[6] Guarducci, Margherita. “La data del martirio di san Pietro,” in La Parola del passato: Rivista di studi antichi, No. 267, Naples, Italy,1968. (The Date of Peter’s Martyrdom, in Words from the Past. Antiquity Studies Review).
[7] Ricciardi, Giovanni. “Peter’s Martyrdom—A.D. 67 or 64?,” 30 Days magazine, Issue No. 3 (1996). []
[8] “Horti” (from whence comes the English word “horticulture”) were, in the main, expansive and attractive areas, originally intended for rest and recreation, in ancient Rome. However, Guarducci noted: “It would be an error to think that this vast area was completely covered by true and proper gardens with rows of flowers, fountains, statues, and cages full of vari-colored birds. The region near the Tiber may have looked something like that, but the rest of the plain and the montes vaticani must have included large stretches of fields, forests and even sterile, uncultivated patches.” Guraduccci, The Tomb of St. Peter, St. Peter’s Basilica website [].
[9] Guarducci, Margherita. The Tomb of St. Peter [Hawthorn, 1960]. The work first appeared in Rome in 1958 in three massive volumes under the title of I graffiti sotto la Confessione di san Pietro in Vaticano. Cited by Fr. Georges de Nantes, “The Truth about St. Peter’s Tomb,” The Catholic Counter-Reformation in the 21st Century website []
[10] Guarducci, cited by Ricciardi, op. cit.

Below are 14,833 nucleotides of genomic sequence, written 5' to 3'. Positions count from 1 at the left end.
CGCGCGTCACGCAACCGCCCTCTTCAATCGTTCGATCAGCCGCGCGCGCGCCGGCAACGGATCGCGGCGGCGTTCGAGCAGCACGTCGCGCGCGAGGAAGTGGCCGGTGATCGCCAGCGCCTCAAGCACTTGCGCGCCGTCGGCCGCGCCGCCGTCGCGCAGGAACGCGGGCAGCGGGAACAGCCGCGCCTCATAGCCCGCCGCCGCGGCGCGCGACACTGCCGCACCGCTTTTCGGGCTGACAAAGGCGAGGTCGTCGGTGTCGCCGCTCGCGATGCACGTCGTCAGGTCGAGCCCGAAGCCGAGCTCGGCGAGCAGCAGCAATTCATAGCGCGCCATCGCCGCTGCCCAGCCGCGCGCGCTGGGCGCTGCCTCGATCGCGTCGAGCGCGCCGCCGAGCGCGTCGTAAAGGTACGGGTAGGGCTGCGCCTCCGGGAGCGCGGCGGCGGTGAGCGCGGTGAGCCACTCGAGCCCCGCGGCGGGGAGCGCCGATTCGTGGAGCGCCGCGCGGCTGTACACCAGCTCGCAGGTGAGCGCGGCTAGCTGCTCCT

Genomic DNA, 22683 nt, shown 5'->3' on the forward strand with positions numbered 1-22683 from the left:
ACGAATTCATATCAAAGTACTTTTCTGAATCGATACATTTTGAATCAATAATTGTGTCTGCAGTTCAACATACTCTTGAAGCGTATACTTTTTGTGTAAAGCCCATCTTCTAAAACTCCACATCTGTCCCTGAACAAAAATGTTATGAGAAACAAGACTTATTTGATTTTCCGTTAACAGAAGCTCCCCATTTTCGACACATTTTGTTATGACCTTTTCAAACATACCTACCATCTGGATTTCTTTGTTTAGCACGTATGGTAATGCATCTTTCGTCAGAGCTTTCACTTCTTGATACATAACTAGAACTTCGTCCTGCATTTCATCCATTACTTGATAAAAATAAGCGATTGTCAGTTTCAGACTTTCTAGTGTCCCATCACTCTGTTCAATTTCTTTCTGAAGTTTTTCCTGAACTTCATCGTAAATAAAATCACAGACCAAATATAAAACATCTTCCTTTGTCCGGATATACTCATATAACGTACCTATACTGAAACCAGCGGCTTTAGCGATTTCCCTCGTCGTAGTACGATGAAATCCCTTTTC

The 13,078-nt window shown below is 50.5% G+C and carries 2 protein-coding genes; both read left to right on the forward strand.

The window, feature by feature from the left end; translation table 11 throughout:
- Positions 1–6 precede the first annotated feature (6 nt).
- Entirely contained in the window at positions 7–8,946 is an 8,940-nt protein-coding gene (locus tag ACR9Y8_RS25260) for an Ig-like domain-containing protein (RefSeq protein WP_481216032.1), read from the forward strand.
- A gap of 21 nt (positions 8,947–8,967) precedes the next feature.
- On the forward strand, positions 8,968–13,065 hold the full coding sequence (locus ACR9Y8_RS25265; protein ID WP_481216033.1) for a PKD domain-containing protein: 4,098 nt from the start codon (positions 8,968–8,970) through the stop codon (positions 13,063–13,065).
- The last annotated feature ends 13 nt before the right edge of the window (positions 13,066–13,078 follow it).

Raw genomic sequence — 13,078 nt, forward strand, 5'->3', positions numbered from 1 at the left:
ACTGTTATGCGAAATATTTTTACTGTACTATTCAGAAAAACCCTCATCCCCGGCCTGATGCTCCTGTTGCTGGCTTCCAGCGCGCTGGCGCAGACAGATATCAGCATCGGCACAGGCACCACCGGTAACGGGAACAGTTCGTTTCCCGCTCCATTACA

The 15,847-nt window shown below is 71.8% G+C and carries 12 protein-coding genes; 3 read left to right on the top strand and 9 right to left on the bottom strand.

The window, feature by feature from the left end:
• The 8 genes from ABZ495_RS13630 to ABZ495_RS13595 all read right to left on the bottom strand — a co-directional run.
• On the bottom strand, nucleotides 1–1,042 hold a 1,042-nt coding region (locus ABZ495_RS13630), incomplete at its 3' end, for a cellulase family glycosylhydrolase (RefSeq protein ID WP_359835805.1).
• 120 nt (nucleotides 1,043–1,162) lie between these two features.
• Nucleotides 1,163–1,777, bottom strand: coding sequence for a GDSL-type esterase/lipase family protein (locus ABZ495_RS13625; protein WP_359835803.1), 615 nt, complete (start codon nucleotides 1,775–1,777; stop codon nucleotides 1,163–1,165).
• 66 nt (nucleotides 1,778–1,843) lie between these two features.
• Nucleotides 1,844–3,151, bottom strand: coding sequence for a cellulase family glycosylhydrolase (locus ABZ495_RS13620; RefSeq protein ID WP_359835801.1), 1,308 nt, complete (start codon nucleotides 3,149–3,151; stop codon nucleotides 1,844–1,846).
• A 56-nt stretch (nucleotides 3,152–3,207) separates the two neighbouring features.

[11] Sister Maria Lucia of the Immaculate Heart. Fatima in Lucia’s Own Words: Sister Lucia’s Memoirs [Fatima, Portugal: Postulation Centre, 1976 edition]: p. 165.
N.B. At the child Lucia’s request for a sign, Our Lady promised: “In October, I will tell you who I am and what I want, and I will perform a miracle so that all may believe.”
[12] Ibid., p.167. “You have seen hell, where the souls of poor sinners go. To save them [poor sinners], God wishes to establish in the world devotion to My Immaculate Heart. If what I say to you is done, many souls will be saved and there will be peace.”
“The war [WWI] is going to end; but if people do not cease offending God, a worse one will break out during the reign of Pius XI. When you see a night illumined by an unknown light, know that this is the great sign given you by God that He is about to punish the world for its crimes, by means of war, famine and persecutions of the Church and of the Holy Father.” 
“To prevent this, I shall come to ask for the consecration of Russia to My Immaculate Heart and the Communion of Reparation on the First Saturdays. If My requests are heeded, Russia will be converted and there will be peace. If not, she will spread her errors throughout the world, causing wars and persecutions of the Church. The good will be martyred, the Holy Father will have much to suffer, various nations will be annihilated.
“In the end, My Immaculate Heart will triumph. The Holy Father will consecrate Russia to Me, and she will be converted, and a period of peace [era of peace, in another translation] will be granted to the world. In Portugal, the dogma of the Faith will always be preserved; etc.” (The last line is the opening paragraph to the Third Secret Message, wherein Our Lady explains the Vision, which was released by the Vatican in June, 2000.)
[13] The Message of Fatima, as issued by the Congregation for the Doctrine of the Faith. Vatican website.
[14] Edmundson, George. The Church in Rome in the First Century (London, 1913).
[15] Fellows, Mark. Fatima in Twilight. [Niagara Falls, U.S. and Canada: Marmion Publications, 2003]: p. 295.
[16] Berry, Rev. E. Sylvester. The Apocalypse of St. John.  [Lapeer, MI: KIC, 2015. Kindle edition republished from the original 1921 edition.]
[17] 2 Thess. 2. 
[18] Kondor, S.V.D, Fr. Louis, Seers of Fatima bulletin, July-August 1975. [Emphasis added.]